William Jackson was the son of an Exeter grocer who after grammar school studied music under John Travers at the Chapel Royal; he was a successful composer and was organist of Exeter Cathedral (1777-1803). In his capacity as a landscape painter Jackson was a friend of Thomas Gainsborough. Among his musical compositions were settings of Lycidas (1767), Pope's "Dying Christian to his Soul," Joseph Warton's "Ode to Fancy," and an opera to a libretto by General John Burgoyne.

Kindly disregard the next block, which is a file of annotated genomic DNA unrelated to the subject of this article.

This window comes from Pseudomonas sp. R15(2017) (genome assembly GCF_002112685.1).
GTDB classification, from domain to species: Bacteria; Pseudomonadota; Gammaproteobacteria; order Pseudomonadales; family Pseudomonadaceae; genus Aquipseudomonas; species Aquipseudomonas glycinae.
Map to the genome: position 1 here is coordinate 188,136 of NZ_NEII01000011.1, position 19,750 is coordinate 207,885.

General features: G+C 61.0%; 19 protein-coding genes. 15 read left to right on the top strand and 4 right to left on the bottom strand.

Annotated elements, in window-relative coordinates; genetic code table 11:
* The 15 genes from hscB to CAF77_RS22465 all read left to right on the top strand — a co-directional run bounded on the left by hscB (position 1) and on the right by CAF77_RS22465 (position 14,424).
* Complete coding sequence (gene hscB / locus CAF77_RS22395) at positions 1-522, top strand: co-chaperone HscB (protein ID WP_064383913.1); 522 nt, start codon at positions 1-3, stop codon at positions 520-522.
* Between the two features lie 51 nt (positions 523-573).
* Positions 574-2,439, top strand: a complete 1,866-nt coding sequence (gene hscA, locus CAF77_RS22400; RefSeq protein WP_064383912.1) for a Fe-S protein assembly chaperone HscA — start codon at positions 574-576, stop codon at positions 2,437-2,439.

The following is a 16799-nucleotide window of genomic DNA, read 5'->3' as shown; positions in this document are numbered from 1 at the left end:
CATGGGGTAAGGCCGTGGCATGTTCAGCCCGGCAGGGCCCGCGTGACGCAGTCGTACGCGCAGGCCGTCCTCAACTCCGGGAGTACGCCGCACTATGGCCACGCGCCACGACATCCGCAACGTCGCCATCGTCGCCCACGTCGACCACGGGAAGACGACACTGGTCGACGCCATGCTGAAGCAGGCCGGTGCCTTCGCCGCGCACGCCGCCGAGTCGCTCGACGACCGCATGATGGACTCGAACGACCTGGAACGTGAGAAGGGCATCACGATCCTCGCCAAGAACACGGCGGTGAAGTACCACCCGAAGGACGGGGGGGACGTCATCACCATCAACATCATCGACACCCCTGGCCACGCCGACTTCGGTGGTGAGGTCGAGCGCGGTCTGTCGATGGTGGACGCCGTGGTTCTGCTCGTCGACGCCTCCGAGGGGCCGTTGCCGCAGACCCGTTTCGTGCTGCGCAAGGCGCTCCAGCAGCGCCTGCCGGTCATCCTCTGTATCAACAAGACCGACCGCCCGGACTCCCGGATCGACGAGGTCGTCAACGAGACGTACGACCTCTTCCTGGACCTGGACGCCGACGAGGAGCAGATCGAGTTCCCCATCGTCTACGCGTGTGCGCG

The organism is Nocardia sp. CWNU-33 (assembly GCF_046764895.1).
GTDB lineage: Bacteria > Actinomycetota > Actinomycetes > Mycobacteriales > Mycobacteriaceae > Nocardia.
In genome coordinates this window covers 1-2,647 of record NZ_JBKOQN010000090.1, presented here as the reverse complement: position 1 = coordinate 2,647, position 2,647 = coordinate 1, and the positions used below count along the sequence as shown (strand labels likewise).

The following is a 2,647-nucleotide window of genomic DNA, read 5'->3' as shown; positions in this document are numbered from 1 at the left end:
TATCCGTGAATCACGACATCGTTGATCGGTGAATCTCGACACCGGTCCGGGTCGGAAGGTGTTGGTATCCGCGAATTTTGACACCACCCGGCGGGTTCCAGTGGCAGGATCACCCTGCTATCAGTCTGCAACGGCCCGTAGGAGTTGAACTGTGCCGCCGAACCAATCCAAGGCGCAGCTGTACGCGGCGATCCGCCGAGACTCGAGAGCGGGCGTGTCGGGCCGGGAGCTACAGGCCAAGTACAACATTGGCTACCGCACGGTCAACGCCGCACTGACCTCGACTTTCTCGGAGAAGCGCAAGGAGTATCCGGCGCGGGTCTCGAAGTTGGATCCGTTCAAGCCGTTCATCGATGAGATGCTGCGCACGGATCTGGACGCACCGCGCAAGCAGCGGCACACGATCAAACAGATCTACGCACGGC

Lycidas, a musical entertainment. 1767.
The lord of the manor. 1780.
The metamorphosis. 1783.
Thirty letters on various subjects. 2 vols, 1783; with additions, 1795.
Observations on the present state of music in London. 1791.
The four ages; together with essays on various subjects. 1798.